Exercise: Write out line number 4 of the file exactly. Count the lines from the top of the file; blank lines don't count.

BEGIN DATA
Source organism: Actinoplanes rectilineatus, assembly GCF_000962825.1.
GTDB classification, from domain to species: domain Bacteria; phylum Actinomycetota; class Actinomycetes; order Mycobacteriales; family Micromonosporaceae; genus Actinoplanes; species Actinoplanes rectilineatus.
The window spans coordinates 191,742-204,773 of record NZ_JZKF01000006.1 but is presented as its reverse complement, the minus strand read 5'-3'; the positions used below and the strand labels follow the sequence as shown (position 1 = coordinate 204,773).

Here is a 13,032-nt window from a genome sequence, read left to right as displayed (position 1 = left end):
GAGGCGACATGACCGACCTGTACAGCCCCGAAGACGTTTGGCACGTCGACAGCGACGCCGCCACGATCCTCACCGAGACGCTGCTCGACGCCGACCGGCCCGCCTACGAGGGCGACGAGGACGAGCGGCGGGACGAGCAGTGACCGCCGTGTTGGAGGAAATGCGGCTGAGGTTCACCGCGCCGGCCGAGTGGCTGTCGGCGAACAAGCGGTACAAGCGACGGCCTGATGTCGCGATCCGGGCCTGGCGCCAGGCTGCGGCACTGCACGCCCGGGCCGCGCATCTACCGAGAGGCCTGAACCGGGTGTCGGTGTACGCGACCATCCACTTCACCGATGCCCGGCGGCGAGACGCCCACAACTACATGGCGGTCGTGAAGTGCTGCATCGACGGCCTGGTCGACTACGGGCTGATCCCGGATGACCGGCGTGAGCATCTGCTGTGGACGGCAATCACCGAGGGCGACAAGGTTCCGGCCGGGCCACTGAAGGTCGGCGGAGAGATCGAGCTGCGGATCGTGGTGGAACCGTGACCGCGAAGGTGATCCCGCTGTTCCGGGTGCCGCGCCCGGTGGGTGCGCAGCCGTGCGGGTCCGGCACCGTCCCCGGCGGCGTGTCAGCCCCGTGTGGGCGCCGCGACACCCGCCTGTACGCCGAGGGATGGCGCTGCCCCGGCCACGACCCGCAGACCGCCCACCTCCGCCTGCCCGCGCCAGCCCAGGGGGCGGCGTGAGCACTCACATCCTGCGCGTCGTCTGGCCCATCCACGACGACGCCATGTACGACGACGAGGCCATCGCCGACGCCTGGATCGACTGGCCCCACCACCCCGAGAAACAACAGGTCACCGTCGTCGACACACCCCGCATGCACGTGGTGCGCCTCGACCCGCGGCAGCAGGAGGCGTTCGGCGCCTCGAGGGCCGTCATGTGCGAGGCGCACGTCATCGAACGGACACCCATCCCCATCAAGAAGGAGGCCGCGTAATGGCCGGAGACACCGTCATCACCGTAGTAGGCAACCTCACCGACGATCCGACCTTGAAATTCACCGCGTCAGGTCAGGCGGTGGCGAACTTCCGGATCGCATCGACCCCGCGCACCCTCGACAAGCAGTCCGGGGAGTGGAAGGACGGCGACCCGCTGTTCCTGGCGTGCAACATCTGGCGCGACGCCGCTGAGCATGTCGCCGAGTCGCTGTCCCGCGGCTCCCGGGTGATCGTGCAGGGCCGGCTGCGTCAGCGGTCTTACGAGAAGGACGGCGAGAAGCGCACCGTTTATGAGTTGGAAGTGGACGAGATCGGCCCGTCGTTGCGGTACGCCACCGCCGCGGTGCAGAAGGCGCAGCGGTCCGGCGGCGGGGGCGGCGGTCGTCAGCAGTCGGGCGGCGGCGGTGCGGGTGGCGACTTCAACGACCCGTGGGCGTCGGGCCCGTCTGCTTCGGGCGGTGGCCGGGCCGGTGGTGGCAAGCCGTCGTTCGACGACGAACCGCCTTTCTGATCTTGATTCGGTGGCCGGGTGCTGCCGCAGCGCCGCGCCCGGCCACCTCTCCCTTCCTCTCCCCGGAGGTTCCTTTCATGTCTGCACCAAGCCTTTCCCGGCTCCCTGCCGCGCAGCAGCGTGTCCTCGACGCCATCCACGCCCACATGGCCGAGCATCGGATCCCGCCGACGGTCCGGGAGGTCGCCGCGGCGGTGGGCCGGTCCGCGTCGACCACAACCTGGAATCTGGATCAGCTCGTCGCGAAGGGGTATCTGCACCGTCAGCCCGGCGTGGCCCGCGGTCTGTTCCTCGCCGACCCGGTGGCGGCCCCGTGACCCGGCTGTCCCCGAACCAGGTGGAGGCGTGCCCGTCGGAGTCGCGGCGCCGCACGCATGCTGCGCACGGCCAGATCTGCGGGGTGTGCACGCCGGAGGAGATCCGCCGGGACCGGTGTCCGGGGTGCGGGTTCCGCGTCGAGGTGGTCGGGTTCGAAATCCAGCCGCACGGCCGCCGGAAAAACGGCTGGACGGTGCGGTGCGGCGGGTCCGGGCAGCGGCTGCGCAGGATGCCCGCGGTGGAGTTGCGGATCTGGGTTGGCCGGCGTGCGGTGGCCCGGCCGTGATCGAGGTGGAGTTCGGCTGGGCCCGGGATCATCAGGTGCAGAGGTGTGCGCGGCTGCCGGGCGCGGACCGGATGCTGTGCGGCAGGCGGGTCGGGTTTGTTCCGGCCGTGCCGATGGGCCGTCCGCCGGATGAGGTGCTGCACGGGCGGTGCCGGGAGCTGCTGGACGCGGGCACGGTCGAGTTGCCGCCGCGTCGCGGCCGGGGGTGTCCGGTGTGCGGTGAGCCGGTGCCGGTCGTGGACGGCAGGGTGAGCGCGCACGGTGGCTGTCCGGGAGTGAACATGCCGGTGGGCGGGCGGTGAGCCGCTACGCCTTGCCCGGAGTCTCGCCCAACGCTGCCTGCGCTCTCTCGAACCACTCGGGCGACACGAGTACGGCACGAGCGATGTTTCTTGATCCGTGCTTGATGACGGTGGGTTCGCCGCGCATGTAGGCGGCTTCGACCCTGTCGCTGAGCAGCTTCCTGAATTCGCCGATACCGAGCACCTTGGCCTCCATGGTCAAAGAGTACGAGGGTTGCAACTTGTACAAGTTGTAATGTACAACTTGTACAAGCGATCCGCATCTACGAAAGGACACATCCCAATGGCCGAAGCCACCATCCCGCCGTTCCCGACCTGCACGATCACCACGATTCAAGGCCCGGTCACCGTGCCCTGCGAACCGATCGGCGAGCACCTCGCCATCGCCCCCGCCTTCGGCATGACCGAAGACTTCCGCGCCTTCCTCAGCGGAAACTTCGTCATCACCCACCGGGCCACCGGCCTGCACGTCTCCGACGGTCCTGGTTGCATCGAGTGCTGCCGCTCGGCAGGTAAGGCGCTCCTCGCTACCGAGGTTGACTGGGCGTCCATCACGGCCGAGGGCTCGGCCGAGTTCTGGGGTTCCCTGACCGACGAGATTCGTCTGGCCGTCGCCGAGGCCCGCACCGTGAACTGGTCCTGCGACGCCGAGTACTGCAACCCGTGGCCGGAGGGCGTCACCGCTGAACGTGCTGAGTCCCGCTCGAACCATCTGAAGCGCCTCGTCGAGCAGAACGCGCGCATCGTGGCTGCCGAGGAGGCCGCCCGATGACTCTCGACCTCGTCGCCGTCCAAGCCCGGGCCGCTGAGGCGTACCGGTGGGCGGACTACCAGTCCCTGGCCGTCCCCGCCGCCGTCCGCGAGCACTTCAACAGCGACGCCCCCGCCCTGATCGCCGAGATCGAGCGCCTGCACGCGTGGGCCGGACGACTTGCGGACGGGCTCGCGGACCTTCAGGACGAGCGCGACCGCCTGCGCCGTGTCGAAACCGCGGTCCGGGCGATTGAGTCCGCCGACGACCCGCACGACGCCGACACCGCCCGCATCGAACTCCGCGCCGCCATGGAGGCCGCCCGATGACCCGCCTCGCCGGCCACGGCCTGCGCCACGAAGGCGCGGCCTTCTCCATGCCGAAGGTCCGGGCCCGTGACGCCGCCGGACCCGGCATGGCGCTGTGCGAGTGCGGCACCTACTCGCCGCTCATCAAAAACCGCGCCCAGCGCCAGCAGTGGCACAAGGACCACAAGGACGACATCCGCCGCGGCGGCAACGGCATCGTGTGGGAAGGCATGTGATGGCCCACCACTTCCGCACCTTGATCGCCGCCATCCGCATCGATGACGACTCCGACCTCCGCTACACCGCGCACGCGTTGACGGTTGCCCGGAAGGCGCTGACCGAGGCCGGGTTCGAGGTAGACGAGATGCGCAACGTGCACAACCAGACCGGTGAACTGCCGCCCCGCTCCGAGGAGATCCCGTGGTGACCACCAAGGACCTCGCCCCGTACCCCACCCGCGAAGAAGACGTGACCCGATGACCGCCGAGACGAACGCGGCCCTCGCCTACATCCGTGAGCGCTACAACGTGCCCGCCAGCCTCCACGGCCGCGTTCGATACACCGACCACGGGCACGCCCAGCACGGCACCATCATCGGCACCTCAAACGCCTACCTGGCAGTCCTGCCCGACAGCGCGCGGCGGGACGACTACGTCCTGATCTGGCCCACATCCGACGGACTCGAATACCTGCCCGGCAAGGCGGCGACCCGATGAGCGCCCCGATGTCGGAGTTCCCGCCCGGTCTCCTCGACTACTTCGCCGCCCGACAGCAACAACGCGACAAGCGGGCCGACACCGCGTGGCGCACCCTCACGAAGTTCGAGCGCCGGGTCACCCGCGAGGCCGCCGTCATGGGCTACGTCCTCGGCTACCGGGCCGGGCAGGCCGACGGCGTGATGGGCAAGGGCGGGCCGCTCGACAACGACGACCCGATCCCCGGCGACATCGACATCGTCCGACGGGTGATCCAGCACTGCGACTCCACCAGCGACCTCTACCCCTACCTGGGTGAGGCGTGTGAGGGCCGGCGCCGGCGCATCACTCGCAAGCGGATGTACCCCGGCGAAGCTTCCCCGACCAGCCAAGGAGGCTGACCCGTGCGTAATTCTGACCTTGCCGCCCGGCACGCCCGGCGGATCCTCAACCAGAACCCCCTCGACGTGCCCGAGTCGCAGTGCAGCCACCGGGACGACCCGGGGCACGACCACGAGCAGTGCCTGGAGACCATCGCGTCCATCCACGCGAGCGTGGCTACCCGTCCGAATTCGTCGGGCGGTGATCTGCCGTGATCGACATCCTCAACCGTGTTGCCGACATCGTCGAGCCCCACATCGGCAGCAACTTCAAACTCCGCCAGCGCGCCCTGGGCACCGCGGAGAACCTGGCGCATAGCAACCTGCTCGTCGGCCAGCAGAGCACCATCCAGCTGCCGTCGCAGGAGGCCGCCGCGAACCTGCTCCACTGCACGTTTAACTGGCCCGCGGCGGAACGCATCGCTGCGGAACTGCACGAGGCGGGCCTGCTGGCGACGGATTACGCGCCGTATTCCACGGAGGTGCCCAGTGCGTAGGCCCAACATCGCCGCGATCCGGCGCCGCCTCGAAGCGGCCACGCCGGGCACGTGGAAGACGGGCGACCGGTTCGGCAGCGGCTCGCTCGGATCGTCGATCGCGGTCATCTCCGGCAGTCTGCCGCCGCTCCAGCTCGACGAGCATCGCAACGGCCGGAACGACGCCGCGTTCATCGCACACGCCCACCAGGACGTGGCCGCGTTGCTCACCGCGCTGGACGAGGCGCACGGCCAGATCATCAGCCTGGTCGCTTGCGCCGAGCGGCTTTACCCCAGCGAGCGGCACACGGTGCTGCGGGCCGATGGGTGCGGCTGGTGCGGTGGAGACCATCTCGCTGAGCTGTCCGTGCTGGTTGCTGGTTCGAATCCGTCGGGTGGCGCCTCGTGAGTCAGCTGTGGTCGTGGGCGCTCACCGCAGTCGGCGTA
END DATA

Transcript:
Here is a 13,032-nt window from a genome sequence, read left to right as displayed (position 1 = left end):